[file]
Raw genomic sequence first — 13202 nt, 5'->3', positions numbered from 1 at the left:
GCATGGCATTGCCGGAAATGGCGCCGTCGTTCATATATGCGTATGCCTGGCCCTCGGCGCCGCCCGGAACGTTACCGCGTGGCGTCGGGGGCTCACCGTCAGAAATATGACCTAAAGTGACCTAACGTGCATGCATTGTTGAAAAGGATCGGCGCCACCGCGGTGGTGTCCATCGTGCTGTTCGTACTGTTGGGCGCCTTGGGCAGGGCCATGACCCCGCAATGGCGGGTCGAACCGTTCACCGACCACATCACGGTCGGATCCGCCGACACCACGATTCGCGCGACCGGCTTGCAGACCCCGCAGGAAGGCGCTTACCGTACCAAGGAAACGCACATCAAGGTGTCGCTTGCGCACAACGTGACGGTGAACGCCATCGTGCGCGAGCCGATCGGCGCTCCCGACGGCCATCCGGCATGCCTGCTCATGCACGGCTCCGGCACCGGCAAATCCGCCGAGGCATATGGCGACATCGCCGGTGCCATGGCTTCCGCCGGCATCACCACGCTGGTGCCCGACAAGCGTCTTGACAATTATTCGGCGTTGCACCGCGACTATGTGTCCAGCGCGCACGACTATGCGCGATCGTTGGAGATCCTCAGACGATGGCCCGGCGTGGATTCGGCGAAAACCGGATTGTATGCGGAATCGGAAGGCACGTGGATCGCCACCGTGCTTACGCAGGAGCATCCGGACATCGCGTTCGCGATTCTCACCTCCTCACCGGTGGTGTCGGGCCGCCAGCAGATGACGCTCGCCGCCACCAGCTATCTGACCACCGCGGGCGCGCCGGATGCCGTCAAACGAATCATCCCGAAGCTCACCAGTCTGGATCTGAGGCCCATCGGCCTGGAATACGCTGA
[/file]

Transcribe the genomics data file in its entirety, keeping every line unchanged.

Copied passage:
Raw genomic sequence first — 13202 nt, 5'->3', positions numbered from 1 at the left:
GCATGGCATTGCCGGAAATGGCGCCGTCGTTCATATATGCGTATGCCTGGCCCTCGGCGCCGCCCGGAACGTTACCGCGTGGCGTCGGGGGCTCACCGTCAGAAATATGACCTAAAGTGACCTAACGTGCATGCATTGTTGAAAAGGATCGGCGCCACCGCGGTGGTGTCCATCGTGCTGTTCGTACTGTTGGGCGCCTTGGGCAGGGCCATGACCCCGCAATGGCGGGTCGAACCGTTCACCGACCACATCACGGTCGGATCCGCCGACACCACGATTCGCGCGACCGGCTTGCAGACCCCGCAGGAAGGCGCTTACCGTACCAAGGAAACGCACATCAAGGTGTCGCTTGCGCACAACGTGACGGTGAACGCCATCGTGCGCGAGCCGATCGGCGCTCCCGACGGCCATCCGGCATGCCTGCTCATGCACGGCTCCGGCACCGGCAAATCCGCCGAGGCATATGGCGACATCGCCGGTGCCATGGCTTCCGCCGGCATCACCACGCTGGTGCCCGACAAGCGTCTTGACAATTATTCGGCGTTGCACCGCGACTATGTGTCCAGCGCGCACGACTATGCGCGATCGTTGGAGATCCTCAGACGATGGCCCGGCGTGGATTCGGCGAAAACCGGATTGTATGCGGAATCGGAAGGCACGTGGATCGCCACCGTGCTTACGCAGGAGCATCCGGACATCGCGTTCGCGATTCTCACCTCCTCACCGGTGGTGTCGGGCCGCCAGCAGATGACGCTCGCCGCCACCAGCTATCTGACCACCGCGGGCGCGCCGGATGCCGTCAAACGAATCATCCCGAAGCTCACCAGTCTGGATCTGAGGCCCATCGGCCTGGAATACGCTGA